NEW DELHI: After getting Parliamentary nod to GST Bill, the Narendra Modi government has set eyes on the next big reform and is aiming to introduce the National Medical Council Bill in the upcoming Winter session of Parliament.
The NITI Aayog is keen on completing its process of “reform and revamp” in medical education in a bid to crackdown the “den of corruption” in the Medical Council of India (MCI).
NITI Aayog has studied about 9,000 public responses to the draft National Medical Council Bill, which was placed in the public domain a few months ago.
“We have studied the responses. We are determined to end the existing character of the MCI, which is a body of the representatives of those it seeks to regulate. All state governments except Tamil Nadu have extended their support,” said a senior official of the NITI Aayog, on condition of anonymity.
Incidentally, Tamil Nadu has conveyed to NITI Aayog that the Centre should not legislate on the issue of medical education, which should be left for the states.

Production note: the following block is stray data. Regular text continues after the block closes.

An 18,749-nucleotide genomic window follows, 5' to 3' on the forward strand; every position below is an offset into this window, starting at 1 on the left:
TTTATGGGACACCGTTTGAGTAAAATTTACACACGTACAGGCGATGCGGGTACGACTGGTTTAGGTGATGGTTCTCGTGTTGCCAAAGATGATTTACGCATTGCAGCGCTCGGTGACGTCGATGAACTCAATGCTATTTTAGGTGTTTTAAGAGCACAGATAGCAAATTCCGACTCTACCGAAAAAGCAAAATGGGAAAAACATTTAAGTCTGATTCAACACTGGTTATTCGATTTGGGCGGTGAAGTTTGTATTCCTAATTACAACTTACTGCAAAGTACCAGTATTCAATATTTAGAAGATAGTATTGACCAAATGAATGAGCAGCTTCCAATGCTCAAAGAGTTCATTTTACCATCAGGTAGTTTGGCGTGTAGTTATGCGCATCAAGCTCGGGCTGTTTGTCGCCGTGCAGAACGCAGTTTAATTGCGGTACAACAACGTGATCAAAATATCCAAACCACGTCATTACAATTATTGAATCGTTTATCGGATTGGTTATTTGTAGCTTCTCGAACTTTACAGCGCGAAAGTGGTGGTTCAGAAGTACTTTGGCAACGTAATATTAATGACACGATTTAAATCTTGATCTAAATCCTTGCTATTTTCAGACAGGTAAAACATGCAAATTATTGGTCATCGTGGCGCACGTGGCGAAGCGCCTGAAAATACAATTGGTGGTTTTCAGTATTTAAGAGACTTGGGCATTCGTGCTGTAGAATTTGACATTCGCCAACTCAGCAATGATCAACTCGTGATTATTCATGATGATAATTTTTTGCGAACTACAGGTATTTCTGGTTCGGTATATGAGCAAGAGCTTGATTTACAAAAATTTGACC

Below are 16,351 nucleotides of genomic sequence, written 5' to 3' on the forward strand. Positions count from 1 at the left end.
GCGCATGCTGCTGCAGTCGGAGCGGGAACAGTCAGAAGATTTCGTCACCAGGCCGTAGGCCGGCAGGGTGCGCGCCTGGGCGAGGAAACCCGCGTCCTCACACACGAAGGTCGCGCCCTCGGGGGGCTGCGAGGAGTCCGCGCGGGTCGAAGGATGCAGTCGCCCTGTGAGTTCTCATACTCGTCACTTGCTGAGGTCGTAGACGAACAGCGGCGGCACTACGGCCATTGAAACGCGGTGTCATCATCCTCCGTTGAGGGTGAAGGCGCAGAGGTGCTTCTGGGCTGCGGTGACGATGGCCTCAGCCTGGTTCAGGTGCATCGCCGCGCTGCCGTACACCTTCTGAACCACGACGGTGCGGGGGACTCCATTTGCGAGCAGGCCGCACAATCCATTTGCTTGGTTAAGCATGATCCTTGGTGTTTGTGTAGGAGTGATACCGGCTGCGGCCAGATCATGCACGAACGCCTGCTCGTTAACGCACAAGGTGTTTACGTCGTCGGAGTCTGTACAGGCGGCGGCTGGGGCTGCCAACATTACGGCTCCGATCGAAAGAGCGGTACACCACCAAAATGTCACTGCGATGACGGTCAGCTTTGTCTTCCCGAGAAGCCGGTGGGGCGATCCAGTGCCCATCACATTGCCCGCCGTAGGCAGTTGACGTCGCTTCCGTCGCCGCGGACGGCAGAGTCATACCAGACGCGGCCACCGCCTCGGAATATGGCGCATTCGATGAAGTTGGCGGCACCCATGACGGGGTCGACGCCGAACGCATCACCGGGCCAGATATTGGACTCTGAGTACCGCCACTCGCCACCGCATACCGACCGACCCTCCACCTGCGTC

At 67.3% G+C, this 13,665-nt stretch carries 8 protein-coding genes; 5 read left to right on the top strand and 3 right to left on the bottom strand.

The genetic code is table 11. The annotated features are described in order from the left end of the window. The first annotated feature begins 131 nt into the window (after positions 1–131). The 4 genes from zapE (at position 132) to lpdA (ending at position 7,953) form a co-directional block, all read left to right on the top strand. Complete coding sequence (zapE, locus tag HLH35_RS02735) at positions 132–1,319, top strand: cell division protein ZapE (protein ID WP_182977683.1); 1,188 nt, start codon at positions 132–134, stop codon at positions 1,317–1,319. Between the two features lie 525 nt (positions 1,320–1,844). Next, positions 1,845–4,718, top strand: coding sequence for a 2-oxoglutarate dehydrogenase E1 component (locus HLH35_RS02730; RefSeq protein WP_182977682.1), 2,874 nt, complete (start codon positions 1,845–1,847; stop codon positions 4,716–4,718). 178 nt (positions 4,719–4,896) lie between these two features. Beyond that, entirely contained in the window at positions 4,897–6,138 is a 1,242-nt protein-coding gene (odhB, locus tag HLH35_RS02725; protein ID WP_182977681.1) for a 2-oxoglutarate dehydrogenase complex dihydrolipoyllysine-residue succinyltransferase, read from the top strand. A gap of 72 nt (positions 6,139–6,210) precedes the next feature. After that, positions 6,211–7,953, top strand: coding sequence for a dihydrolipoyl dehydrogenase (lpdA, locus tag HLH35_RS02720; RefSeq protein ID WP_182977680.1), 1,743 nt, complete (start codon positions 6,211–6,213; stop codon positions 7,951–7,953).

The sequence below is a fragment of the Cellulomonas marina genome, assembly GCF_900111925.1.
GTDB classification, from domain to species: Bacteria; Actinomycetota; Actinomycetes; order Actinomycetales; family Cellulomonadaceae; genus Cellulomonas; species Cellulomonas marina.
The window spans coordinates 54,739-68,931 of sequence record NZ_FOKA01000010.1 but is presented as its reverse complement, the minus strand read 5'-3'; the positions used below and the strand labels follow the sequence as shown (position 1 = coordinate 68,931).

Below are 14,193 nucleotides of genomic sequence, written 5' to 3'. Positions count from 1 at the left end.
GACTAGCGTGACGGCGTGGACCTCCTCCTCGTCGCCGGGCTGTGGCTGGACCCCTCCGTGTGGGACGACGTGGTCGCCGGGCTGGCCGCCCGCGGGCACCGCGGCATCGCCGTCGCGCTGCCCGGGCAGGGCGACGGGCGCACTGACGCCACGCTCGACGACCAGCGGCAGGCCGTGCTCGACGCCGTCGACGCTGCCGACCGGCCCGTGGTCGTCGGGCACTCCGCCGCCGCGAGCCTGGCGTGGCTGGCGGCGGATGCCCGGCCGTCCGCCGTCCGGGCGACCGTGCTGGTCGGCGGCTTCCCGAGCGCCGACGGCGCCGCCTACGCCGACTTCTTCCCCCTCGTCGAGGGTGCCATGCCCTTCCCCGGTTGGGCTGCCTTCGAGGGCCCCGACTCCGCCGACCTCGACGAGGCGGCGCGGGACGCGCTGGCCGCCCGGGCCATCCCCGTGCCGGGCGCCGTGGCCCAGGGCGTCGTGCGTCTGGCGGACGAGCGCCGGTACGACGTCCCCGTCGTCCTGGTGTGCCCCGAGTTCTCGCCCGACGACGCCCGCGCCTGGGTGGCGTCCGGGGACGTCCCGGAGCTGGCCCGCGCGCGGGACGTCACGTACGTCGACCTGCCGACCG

“There were three broad categories of responses to the draft proposal. About 2,000 people submitted a one line response, saying that they completely reject the proposal. Another set of people argued that the Central government is seeking to commercialise medical education. The third category of responses demanded that the revamped body should include members on the basis of elections and not nomination,” added the NITI Aayog official.
“The government is clear that the National Medical Council (NMC) will be a body of nominated members, constituting 80 per cent medical professions and rest would be professionals, including chartered accountants, distinguished citizens. The Centre will nominate members for the NMC, while the state governments will do the same for its state level body, whose mandate will be to monitor the functioning of the medical colleges,” said the official.
The National Medical Council will issue registration numbers to MBBS doctors only after they clear the mandatory exit test, which will check theoretical knowledge and skills.
“The union government has no problems if corporate houses enter into medical education. The current scenario wherein we require 30 lakh doctors but only 50,000 of them graduate each year must end along with the standardisation of their quality,” added the NITI Aayog official.